State v. Warbritton

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211 Kan. 506 (1973)

506 P.2d 1152


No. 46,750

Supreme Court of Kansas.

Opinion filed March 3, 1973.

David J. Phillips, Deputy Defender, of Topeka, argued the cause and was on the brief for the appellant.

Gene M. Olander, County Attorney, argued the cause, and Vern Miller, Attorney General, was with him on the brief for the appellee.

The opinion of the court was delivered by


Defendant, Michael Ray Warbritton, appeals from a conviction by a jury of the offense of aggravated battery as defined in K.S.A. 1972 Supp. 21-3414. In the information it was charged that defendant

"... [D]id unlawfully, feloniously and willfully:... touch and apply force to the person of another, to-wit: Allen H. Orrick, with the intent to injure the said Allen H. Orrick and which inflicted great bodily harm upon the said Allen H. Orrick and which was done with a deadly weapon, to-wit: a beer glass, and in a manner whereby great bodily harm and disfigurement was inflicted...."

The incident from which the charge arose took place in King's Tavern in North Topeka on the evening of April 19, 1971. Defendant was seated on a barstool when Orrick entered the tavern. The evidence was adduced by the testimony of the bartender, Orrick, several patrons, and the defendant.

*507 Orrick entered the tavern about 8 p.m., several witnesses including the defendant, testified that he made the rounds of the tavern making obscene remarks to several of the patrons. Orrick's remarks were described as "at least obscene and possibly in the form of homosexual advances." Orrick then took a seat on the barstool to the left of defendant Warbritton. Defendant and Orrick were seen to be in conservation, most of which was not overheard by other witnesses. Defendant testified that Orrick made remarks to him which he considered to be homosexual advances. Finally, Orrick placed his right hand upon defendant's left buttock at which point defendant struck Orrick in the face. Defendant said that he "forgot he had a beer glass in his hand; and that he did not intend to hurt Orrick." Defendant admitted that he used force on Orrick to get him away, but insisted that he did not intend to do him bodily harm.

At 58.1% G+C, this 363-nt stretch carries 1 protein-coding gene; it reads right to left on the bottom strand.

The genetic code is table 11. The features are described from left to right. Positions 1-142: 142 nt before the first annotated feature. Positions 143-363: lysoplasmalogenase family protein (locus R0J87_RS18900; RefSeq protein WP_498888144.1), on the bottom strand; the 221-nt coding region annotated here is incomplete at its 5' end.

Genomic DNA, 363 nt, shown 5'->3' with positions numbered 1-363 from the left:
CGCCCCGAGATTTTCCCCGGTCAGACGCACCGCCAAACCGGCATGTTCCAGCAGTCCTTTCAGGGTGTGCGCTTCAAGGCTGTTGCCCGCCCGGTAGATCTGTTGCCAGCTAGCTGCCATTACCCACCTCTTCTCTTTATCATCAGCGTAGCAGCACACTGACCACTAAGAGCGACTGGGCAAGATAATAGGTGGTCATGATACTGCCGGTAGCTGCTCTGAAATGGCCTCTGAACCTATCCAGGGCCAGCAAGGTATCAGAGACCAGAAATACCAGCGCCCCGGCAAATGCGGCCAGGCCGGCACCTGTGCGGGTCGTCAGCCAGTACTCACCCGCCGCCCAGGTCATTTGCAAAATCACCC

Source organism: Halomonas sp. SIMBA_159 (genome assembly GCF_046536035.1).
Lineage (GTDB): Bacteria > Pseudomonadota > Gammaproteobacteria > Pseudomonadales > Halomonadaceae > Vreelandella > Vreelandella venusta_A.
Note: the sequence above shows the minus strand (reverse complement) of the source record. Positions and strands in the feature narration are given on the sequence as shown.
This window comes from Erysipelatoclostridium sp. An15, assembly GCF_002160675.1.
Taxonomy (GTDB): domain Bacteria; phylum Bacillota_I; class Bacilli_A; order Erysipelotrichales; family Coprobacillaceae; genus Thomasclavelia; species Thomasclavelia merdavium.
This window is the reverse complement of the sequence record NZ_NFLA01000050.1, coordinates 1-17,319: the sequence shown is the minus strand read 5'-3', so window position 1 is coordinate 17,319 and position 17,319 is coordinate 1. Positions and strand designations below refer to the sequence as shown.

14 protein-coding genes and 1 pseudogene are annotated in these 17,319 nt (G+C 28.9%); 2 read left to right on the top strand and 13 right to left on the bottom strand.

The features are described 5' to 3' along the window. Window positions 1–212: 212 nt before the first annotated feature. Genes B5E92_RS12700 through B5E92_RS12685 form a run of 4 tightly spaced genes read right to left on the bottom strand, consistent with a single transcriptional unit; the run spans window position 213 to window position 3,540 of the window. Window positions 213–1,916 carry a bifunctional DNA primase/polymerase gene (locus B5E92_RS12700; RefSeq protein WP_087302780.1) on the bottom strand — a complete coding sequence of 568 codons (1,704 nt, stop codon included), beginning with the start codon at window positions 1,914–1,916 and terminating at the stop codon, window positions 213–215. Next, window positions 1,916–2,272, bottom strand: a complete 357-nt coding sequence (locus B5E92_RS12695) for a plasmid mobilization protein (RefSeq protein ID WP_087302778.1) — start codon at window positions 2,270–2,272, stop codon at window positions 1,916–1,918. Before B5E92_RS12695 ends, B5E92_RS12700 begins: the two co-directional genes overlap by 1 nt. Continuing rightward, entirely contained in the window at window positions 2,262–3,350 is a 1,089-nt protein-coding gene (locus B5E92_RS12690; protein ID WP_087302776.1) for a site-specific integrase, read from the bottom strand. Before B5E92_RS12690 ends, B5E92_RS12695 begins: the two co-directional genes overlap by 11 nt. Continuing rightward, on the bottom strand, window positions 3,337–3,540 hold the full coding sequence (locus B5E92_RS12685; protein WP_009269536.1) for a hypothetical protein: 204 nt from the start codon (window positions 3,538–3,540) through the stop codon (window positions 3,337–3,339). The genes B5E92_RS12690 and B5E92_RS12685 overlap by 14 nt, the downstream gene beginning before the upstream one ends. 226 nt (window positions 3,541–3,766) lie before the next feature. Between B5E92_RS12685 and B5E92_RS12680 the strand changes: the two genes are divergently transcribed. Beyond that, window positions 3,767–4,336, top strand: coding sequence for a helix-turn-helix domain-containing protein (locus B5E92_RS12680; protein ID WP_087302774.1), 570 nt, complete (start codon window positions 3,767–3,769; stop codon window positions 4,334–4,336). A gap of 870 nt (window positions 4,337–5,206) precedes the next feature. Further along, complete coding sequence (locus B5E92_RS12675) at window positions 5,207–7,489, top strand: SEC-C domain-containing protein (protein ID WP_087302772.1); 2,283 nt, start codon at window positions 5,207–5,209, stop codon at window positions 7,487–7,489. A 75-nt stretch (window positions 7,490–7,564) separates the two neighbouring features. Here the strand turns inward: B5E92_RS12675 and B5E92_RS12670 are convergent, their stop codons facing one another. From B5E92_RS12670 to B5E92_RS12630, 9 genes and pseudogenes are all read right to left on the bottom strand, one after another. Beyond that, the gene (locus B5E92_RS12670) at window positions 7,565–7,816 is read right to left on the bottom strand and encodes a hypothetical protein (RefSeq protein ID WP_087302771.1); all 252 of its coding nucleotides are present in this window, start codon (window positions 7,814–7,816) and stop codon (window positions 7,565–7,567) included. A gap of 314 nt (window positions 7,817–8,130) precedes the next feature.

Walter McConnell, Jr., a patron in the tavern, was called as a witness for the state and testified that he did not see the "blows struck" but he heard something and when he turned around Orrick was on the floor. McConnell further testified that he "ran over and grabbed Mike Warbritton and Mike said, `I ain't going to let no queer do that to me.'" None of the witnesses present actually saw Warbritton strike Orrick.

Orrick's version of the events, prior to being struck, was that he stopped by the tavern to get a glass of beer. He recalled talking to several of the people present and remembered talking with defendant, but remembered nothing at all about what was said. Orrick testified that he was sitting on the barstool next to defendant and when he got up to leave he remarked "So long, I'll see you later." He said the next thing he remembered "was being hit from behind and falling to his knees." Orrick denied being a homosexual and denied any advances toward defendant or anyone else in the tavern on the evening in question.

On appeal defendant specifies six points of error, two of which have merit. Defendant claims that under the evidence adduced at the trial he was entitled to an instruction on the offense of battery as defined in K.S.A. 1972 Supp. 21-3412, and the trial court committed reversible error in failing to submit the appropriate instruction. The state concedes that the offense of battery is a lesser included offense of aggravated battery, but claims that it does not necessarily follow that a trial court is always required to instruct *508 upon the lesser included offense. The matter is controlled by K.S.A. 1972 Supp. 21-3107 (3) which reads:

"In cases where the crime charged may include some lesser crime it is the duty of the trial court to instruct the jury, not only as to the crime charged but as to all lesser crimes of which the accused might be found guilty under the information or indictment and upon the evidence adduced, even though such instructions have not been requested or have been objected to."